Alabama Governor Kay Ivey signed the nation’s most restrictive abortion ban into law on Wednesday, effectively banning the procedure except in cases where a pregnant person’s life is at serious risk. The law does not make exceptions in cases of rape or incest and doctors could face 99 years in prison for performing abortions. We speak with Dr. Yashica Robinson, the medical director of the Alabama Women’s Center for Reproductive Alternatives, one of only three clinics left in the state that offer patients abortion services. She is one of only two abortion providers living and working in Alabama. Under the new Alabama law, she could spend the rest of her life in prison for doing her job.
Dear MoveOn member,
I’m Helmi Henkin, an organizer with the Yellowhammer Fund in Alabama, which helps people access safe abortions. I started a petition after our state passed an abortion ban which gives the government control over pregnant people’s bodies—even in cases of rape or incest.
As similar extreme bills continue making their way through state legislatures, it’s vital that we send a clear message to Chief Justice John G. Roberts Jr. and the other members of the Supreme Court of the United States that we will not tolerate these attacks on our protected human rights.
Alabama’s extreme bill gives the state control over pregnant people’s bodies and increases the already tremendous barriers that people seeking abortion care in Alabama face in accessing their procedures. Access was already a problem in Alabama, which is why the Yellowhammer Fund exists.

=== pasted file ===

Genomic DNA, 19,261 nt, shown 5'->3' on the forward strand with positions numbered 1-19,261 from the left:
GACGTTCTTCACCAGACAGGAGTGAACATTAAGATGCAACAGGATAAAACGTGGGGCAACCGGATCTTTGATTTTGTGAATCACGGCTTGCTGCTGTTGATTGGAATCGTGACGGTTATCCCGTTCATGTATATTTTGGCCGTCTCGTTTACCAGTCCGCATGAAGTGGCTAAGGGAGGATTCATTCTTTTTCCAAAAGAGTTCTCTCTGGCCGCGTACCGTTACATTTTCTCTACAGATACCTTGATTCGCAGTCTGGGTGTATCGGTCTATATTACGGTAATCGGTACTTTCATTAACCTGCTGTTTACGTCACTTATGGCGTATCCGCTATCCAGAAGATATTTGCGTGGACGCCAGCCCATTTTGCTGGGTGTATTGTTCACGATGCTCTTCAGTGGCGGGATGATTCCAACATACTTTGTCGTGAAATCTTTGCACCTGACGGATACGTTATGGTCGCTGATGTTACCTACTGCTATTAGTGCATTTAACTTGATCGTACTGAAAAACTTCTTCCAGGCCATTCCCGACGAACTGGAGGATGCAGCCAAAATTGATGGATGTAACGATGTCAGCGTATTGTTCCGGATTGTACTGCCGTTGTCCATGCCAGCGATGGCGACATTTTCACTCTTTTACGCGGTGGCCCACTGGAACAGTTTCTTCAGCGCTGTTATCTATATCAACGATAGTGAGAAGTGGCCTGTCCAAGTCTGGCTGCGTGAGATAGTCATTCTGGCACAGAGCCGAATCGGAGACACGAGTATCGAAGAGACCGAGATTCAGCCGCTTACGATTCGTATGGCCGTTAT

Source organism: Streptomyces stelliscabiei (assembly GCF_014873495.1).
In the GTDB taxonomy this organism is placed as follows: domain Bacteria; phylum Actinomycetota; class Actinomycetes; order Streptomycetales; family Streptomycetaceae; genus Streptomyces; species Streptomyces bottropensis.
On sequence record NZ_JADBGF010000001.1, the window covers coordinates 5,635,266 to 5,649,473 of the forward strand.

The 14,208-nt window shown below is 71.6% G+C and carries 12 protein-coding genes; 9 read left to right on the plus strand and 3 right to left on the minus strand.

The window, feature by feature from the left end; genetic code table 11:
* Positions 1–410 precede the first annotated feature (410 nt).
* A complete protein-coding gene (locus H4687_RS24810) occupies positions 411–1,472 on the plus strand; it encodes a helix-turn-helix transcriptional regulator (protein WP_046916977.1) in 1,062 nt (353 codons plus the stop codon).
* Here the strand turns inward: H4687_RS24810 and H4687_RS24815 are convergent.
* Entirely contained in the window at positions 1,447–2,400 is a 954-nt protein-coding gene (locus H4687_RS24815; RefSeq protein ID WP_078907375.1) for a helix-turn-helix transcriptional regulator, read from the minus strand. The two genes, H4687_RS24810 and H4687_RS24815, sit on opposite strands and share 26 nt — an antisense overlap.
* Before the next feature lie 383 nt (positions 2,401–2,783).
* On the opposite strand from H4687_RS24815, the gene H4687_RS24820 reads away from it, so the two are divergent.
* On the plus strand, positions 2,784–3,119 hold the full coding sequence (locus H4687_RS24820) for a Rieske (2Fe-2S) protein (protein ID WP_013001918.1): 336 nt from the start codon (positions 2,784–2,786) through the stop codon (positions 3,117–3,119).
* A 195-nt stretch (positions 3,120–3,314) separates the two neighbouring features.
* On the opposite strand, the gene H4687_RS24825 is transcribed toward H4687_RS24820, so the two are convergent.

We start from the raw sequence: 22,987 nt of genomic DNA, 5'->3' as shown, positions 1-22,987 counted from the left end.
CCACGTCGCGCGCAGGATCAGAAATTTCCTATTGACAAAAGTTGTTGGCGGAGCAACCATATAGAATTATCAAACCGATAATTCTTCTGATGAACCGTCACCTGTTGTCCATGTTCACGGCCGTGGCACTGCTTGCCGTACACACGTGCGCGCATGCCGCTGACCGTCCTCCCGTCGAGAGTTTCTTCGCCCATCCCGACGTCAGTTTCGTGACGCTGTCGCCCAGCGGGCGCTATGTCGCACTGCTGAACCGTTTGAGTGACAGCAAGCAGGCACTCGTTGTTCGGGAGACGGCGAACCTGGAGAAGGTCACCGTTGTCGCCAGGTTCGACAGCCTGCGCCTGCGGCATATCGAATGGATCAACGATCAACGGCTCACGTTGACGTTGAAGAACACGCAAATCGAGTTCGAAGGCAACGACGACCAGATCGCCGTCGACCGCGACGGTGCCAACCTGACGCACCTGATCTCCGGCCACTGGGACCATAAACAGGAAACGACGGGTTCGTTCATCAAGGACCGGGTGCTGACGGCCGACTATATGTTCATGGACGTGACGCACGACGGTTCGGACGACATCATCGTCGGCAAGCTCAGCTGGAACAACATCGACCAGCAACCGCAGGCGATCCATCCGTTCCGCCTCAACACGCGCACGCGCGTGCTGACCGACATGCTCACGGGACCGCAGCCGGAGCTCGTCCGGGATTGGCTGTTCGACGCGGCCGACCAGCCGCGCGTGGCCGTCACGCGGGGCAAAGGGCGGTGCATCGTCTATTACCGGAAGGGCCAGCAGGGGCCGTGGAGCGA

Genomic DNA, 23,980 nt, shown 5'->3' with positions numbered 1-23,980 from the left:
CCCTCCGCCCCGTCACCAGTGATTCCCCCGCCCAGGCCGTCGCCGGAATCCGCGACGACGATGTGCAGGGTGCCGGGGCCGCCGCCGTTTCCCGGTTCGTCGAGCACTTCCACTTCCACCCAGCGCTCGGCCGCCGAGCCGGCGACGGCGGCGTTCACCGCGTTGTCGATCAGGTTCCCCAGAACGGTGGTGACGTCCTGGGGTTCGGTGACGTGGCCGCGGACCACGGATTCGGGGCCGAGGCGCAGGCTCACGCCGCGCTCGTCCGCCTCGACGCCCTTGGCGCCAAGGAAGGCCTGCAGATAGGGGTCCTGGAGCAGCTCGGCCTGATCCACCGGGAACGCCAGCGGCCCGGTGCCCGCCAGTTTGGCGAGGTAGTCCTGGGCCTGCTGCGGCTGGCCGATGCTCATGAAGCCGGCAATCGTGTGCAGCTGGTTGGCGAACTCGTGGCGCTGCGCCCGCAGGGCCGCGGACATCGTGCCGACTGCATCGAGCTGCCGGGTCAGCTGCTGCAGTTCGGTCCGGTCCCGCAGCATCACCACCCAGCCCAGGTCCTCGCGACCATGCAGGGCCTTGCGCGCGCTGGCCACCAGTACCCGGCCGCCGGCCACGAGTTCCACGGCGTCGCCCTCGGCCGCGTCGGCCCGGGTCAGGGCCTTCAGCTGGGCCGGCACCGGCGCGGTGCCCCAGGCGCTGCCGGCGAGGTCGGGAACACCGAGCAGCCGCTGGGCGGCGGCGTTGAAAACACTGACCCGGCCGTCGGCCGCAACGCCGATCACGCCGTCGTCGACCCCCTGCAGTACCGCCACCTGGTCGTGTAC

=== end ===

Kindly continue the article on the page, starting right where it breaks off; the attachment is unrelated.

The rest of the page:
The government’s control and politicization of our bodies is unacceptable. Families in Alabama, Georgia, Ohio, and communities across the nation are under attack as part of a publicly stated, coordinated effort to have the Supreme Court overturn its own legal precedent set by Roe v. Wade.1
This is truly concerning, because some members of the Supreme Court are already signaling a willingness to overturn legal precedent on other cases.2
Sign the petition telling Chief Justice John G. Roberts and the Supreme Court justices to end these extreme policies which deny families the right to determine whether, when, and how to create a family.
People espousing “pro-life” politics frequently talk about how much they love pregnant people and babies. However, their political agenda does not extend to ensuring that pregnancy and birth are safe for pregnant people or that parents, children, and families can access the health care they need to live healthy lives. In Alabama, for example, this means that a large number of pregnant people are going without the prenatal, birth, and postnatal care needed to ensure healthy pregnancies and birth outcomes. Maternal and infant mortality rates are high.3
We will work with trusted partner organizations such as MoveOn to ensure the support of this petition is used to further pressure key decision-makers, keep the story in the media, and give everyone opportunities to stay engaged! MoveOn members have already raised more than $30,000 for our work in Alabama, and we’re seeing generosity across the country—but we also need to make sure the Supreme Court respects the fundamental right to access an abortion, so we need to act now.
Thank you for your support during such an important moment for this movement.
–Helmi Henkin, The Yellowhammer Fund
1. “Alabama Governor Signs Abortion Ban Into Law,” NPR, May 14, 2019
2. “Supreme Court’s Breyer, mentioning abortion case, warns about overturning precedent,” NBC News, May 13, 2019
3. “States with the worst anti-abortion laws also have the worst infant mortality rates,” Los Angeles Times, May 15, 2019
Dozens of US students are on the fourth day of a “sit-in” protest at a college fraternity after the leak of meeting minutes which referred to buying date rape drugs and a “rape attic”.
Protesters are calling for the two fraternities at Swarthmore College, in Pennsylvania, to be banned from campus.
Several students have also accused fraternity members of sexual assault.
In response, Swarthmore has suspended the activities of both organisations for the rest of the semester.
It is carrying out further investigations into Phi Psi and Delta Upsilon, following the leak of documents detailing racist, misogynistic and homophobic language used at a Phi Psi meeting.